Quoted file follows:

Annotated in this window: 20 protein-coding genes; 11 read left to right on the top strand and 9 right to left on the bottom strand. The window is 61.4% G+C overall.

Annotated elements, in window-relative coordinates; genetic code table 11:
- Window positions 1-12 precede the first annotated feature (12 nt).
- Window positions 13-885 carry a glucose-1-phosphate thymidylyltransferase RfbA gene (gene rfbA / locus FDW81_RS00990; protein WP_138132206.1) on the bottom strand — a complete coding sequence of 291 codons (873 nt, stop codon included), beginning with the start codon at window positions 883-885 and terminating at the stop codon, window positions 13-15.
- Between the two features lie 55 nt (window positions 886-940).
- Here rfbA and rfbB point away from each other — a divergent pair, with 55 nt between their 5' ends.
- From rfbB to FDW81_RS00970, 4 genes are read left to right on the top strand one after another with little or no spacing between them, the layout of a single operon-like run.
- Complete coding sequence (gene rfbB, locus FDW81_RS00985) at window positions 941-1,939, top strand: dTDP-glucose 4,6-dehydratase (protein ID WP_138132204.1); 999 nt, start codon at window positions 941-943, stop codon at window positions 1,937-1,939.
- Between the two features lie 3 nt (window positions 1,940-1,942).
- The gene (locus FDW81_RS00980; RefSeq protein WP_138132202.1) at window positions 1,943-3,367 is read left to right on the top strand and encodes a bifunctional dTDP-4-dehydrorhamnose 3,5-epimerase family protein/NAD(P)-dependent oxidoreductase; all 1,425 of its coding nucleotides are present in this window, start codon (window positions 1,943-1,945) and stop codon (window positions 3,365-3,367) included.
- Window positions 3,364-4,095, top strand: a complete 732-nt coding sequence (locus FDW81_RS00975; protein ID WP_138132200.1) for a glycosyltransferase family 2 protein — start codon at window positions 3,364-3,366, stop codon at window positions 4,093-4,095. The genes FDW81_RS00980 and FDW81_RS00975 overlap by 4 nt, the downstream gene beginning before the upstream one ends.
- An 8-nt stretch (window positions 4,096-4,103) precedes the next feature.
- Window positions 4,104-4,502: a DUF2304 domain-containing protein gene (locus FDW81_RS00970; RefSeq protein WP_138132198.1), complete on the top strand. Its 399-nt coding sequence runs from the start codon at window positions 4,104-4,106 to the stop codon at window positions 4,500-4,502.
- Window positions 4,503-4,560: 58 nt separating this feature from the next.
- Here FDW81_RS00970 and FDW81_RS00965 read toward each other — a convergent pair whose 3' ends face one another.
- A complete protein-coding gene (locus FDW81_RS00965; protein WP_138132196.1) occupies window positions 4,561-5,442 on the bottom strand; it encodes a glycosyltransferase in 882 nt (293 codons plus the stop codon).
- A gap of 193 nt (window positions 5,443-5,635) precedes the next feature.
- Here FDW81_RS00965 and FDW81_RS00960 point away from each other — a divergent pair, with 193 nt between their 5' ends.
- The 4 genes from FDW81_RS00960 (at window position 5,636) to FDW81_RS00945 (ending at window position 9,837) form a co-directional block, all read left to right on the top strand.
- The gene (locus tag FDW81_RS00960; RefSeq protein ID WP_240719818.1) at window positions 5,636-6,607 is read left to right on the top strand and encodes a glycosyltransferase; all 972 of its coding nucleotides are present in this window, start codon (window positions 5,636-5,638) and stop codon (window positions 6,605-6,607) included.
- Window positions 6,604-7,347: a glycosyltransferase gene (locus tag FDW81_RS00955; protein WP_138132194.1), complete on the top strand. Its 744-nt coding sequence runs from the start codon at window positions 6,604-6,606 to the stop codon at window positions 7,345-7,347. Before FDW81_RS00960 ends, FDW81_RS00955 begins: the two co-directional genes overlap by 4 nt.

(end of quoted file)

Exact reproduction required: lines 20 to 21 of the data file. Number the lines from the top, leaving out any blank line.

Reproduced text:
- The gene (locus tag FDW81_RS00960; RefSeq protein ID WP_240719818.1) at window positions 5,636-6,607 is read left to right on the top strand and encodes a glycosyltransferase; all 972 of its coding nucleotides are present in this window, start codon (window positions 5,636-5,638) and stop codon (window positions 6,605-6,607) included.
- Window positions 6,604-7,347: a glycosyltransferase gene (locus tag FDW81_RS00955; protein WP_138132194.1), complete on the top strand. Its 744-nt coding sequence runs from the start codon at window positions 6,604-6,606 to the stop codon at window positions 7,345-7,347. Before FDW81_RS00960 ends, FDW81_RS00955 begins: the two co-directional genes overlap by 4 nt.